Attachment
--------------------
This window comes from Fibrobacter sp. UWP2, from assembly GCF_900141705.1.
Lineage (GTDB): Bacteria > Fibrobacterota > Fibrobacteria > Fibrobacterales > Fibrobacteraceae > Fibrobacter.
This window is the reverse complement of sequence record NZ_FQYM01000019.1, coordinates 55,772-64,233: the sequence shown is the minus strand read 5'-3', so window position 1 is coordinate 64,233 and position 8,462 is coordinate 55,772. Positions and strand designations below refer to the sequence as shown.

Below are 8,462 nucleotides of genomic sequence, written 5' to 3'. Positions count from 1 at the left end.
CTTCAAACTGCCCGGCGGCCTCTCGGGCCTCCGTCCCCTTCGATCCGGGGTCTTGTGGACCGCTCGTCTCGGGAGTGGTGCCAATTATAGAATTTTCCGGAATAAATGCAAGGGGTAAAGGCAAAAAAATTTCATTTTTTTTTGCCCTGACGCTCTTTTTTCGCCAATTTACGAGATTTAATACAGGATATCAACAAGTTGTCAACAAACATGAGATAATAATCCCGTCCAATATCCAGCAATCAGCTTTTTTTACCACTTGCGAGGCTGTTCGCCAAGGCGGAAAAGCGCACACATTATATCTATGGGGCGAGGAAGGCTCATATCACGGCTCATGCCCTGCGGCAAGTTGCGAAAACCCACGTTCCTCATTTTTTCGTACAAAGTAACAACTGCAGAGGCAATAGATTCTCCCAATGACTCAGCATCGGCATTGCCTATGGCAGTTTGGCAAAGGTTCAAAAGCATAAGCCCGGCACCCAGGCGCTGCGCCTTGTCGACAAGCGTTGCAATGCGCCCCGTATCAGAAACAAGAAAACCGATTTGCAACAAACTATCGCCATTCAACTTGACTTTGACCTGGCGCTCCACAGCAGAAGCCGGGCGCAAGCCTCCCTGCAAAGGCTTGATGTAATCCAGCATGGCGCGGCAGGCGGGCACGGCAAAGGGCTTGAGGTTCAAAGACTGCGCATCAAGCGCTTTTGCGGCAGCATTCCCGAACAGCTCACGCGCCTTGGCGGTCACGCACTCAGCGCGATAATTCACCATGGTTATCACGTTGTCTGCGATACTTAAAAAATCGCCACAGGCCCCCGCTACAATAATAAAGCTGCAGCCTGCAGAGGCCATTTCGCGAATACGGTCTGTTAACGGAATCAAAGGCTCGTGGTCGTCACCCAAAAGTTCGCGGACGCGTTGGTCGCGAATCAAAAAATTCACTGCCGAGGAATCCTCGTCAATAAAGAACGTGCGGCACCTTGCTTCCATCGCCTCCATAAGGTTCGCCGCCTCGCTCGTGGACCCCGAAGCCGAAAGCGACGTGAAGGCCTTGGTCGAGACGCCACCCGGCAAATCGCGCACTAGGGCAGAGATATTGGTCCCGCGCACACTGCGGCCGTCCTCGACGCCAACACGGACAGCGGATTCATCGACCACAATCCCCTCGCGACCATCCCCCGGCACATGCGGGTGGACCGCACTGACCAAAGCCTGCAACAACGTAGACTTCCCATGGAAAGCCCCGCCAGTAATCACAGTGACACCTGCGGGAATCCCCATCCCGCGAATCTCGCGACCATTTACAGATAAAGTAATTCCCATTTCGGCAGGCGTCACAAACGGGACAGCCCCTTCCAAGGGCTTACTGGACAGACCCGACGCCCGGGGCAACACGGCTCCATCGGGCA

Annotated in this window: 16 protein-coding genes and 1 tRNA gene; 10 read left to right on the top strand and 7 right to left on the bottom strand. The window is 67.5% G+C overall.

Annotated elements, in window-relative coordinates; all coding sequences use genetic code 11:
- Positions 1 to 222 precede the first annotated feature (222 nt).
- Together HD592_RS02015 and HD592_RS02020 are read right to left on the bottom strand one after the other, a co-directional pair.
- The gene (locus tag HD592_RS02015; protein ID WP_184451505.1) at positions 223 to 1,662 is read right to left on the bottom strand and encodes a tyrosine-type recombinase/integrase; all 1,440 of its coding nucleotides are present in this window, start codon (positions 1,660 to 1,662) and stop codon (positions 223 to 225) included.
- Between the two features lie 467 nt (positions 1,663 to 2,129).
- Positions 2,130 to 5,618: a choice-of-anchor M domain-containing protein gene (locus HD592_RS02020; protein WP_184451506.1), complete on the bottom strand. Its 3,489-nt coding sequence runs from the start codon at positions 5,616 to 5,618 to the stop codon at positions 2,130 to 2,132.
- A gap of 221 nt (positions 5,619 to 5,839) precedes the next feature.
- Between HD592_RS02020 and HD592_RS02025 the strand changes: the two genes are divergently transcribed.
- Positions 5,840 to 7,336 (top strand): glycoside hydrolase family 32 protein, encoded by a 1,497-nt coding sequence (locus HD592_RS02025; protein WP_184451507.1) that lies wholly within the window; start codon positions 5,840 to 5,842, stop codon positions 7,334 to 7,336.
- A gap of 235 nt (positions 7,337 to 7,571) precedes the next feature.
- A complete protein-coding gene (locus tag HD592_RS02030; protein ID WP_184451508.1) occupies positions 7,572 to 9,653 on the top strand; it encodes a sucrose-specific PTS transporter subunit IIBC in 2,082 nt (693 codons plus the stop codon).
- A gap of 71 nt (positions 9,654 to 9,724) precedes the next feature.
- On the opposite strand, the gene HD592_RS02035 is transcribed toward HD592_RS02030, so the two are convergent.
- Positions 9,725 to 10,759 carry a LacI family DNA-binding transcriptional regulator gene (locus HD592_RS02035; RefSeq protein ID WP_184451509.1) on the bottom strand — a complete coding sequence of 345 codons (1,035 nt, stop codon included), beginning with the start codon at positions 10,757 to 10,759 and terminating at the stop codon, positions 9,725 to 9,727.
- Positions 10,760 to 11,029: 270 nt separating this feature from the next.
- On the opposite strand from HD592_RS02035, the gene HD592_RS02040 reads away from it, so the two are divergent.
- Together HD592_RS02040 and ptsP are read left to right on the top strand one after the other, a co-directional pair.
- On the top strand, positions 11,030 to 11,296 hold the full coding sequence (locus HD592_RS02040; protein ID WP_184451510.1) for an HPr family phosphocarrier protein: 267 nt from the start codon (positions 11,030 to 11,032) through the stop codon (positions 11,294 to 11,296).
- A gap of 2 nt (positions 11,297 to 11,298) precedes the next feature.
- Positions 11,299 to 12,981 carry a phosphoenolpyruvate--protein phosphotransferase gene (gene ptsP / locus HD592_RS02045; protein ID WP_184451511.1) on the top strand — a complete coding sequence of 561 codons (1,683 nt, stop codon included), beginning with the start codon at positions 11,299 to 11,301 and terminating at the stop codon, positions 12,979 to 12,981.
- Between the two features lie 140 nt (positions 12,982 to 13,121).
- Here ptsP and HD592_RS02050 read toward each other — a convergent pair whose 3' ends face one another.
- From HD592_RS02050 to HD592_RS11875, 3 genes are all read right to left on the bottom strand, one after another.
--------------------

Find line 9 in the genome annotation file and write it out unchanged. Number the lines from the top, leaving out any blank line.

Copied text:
- Together HD592_RS02015 and HD592_RS02020 are read right to left on the bottom strand one after the other, a co-directional pair.